Information & Referral

If you have come to our site seeking information, guidance, or referral services for yourself or another person, you have come to the right place. Wellspring is here to provide education and support to those who need assistance confronting the disease of alcoholism and drug dependence.

Information & Referral

Treatment Referrals
Suffering from an addiction problem? We can help you find a treatment facility. You can either browse through our local Treatment Directory, allow us to make suggested referrals by using our self-administered Screening Tool, or if you prefer speaking with one of our professionals, call our confidential Referral Helpline. We are available Monday through Friday from 8 a.m. to 9 p.m. You can also contact us via email at While not intended to diagnose a substance abuse problem, each of these options will help narrow your search for a program that best meets your needs. Note that the options provided do not represent an exhaustive list of all available programs or constitute an endorsement of particular programs. However, these are programs we have worked with and have consistently received positive feedback from those who have accessed their services. If you live outside of Middlesex County New Jersey, you can get help now by calling the New Jersey Addiction Services Hotline anytime at 844-276-2777. You can also access the New Jersey Mental Health Cares Information and Referral Helpline at 1-866-202-HELP (4357).
If you live outside of New Jersey, reach out to the National Council on Alcoholism and Drug Dependence at or 212-269-7797 to find your nearest local resources.
Jason Surks Memorial Resource Center
The Jason Surks Memorial Prevention Resource Center at Wellspring serves as a clearinghouse for free information about alcohol, tobacco and other drugs. Explore our vast collection of online information and helpful links, or visit us at our East Brunswick, NJ location to access free pamphlets, posters and DVD lending library.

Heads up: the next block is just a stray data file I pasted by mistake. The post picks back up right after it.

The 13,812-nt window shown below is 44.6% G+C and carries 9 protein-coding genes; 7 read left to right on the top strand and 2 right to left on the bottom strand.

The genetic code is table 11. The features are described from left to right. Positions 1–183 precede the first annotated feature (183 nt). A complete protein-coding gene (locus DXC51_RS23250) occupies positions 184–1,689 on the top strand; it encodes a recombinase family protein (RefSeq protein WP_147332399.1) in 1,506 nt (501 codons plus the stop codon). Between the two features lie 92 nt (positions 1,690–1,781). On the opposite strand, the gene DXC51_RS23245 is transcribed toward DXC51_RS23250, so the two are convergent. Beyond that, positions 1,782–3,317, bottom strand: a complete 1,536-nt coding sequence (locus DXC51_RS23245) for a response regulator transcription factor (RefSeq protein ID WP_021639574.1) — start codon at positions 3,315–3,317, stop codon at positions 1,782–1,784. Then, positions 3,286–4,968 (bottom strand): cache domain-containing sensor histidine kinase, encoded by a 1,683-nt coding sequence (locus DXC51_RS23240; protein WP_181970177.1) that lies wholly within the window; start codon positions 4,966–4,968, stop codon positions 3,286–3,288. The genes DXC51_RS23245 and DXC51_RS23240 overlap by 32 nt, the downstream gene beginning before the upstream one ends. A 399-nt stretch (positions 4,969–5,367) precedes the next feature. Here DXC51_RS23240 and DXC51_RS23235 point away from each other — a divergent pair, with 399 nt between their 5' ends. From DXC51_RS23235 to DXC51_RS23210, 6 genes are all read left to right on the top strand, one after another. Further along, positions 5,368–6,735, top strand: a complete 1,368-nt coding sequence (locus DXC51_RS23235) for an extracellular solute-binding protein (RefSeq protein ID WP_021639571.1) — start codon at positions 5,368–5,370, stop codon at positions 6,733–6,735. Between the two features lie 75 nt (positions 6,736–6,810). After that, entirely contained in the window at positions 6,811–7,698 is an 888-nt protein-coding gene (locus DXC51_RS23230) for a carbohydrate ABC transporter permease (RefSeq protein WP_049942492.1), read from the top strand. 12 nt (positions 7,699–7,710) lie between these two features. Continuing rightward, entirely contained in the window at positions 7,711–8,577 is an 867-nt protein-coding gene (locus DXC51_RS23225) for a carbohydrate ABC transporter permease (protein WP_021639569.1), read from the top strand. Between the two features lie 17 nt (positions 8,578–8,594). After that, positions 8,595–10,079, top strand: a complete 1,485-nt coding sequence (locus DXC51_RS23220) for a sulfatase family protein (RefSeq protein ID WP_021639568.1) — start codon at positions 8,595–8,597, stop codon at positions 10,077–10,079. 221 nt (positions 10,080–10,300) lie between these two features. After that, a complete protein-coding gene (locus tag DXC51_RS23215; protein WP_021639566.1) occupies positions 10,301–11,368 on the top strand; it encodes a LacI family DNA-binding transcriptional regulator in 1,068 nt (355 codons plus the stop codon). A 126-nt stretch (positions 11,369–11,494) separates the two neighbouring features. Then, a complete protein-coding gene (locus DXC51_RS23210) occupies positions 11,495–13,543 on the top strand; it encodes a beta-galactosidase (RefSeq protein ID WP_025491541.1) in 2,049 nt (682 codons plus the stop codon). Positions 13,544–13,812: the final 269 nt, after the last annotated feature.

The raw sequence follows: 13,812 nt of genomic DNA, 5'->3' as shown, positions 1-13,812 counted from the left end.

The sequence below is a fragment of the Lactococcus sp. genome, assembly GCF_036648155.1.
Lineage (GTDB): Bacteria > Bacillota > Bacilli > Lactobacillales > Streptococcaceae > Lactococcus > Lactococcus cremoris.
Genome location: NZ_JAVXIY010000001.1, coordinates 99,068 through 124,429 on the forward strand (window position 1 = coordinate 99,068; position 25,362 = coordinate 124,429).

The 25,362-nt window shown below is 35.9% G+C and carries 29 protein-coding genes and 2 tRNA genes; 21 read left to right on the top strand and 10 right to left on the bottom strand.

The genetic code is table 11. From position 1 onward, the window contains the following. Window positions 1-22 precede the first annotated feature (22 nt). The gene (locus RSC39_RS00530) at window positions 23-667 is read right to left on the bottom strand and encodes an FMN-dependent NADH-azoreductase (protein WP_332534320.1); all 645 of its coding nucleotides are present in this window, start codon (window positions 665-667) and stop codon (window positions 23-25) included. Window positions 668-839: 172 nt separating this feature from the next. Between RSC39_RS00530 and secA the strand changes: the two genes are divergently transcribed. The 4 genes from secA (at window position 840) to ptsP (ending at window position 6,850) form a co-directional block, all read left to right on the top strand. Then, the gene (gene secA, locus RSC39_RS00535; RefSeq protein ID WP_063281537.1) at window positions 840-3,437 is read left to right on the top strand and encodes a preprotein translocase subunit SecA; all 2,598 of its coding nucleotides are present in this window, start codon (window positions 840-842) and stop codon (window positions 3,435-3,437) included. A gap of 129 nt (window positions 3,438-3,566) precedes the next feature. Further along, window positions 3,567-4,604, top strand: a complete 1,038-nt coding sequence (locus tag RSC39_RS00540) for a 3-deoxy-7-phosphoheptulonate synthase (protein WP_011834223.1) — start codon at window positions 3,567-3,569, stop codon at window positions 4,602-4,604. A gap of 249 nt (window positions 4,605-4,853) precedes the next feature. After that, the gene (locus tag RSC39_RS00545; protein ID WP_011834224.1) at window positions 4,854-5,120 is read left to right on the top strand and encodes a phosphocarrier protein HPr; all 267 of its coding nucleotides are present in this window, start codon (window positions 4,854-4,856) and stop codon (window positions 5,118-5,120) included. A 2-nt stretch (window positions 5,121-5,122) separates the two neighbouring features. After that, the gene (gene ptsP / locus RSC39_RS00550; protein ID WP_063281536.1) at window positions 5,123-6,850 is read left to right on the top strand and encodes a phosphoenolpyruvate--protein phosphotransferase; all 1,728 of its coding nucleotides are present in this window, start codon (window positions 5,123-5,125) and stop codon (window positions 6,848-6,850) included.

More than just a physical and web-based library, our Resource Center is people. If you need assistance planning an educational program, need information for a health fair, or would like to contract with our staff to provide presentations in your community, please call us at 732-254-3344 or send us an email request at

Canadian Doctor to U.S. Senators: Consider Legally Prescribed Heroin to Fight Abuse


The head of a Canadian clinic that provides legally prescribed heroin to people addicted to the drug told U.S. senators this week the strategy can reduce the risk of serious illness and premature death, while reducing drug-related crime.

Dr. Scott MacDonald, lead physician at the Crosstown Clinic in Vancouver, Canada, told members of the U.S. Senate Committee on Homeland Security and Governmental Affairs that providing legal heroin to people addicted to the drug can improve their mental and physical health, according to U.S. News & World Report.

“While methadone and buprenorphine are effective treatments for many people and should remain first line responses, no single treatment is effective for all individuals,” MacDonald said in his testimony. “Every person left untreated is at high risk for serious illness and premature death.”

The Crosstown Clinic is the only place in Canada that provides legal heroin, called diacetylmorphine. The clinic also provides hydromorphone, a widely available licensed pain medication. The clinic serves 140 people, MacDonald told the senators. Patients can come up to three times a day for treatment. About one-third take a small dose of methadone with their last session at night.

The Netherlands, Denmark and Switzerland also provide legal heroin, known as heroin-assisted therapy. Proponents of the treatment say clean heroin injected under medical supervision is safer than street heroin. They say that by reducing the need to beg and steal, the lives of people addicted to heroin become more orderly.One study of medical heroin in Canada, called SALOME, found 80 percent of the 202 participants stayed with the program. Of the more than 80,000 heroin injections during the study, nurses had to intervene 11 times in overdoses. In each case, patients survived.

MacDonald’s clinic gets its medical heroin from Switzerland. It is sterile and of a predictable strength.

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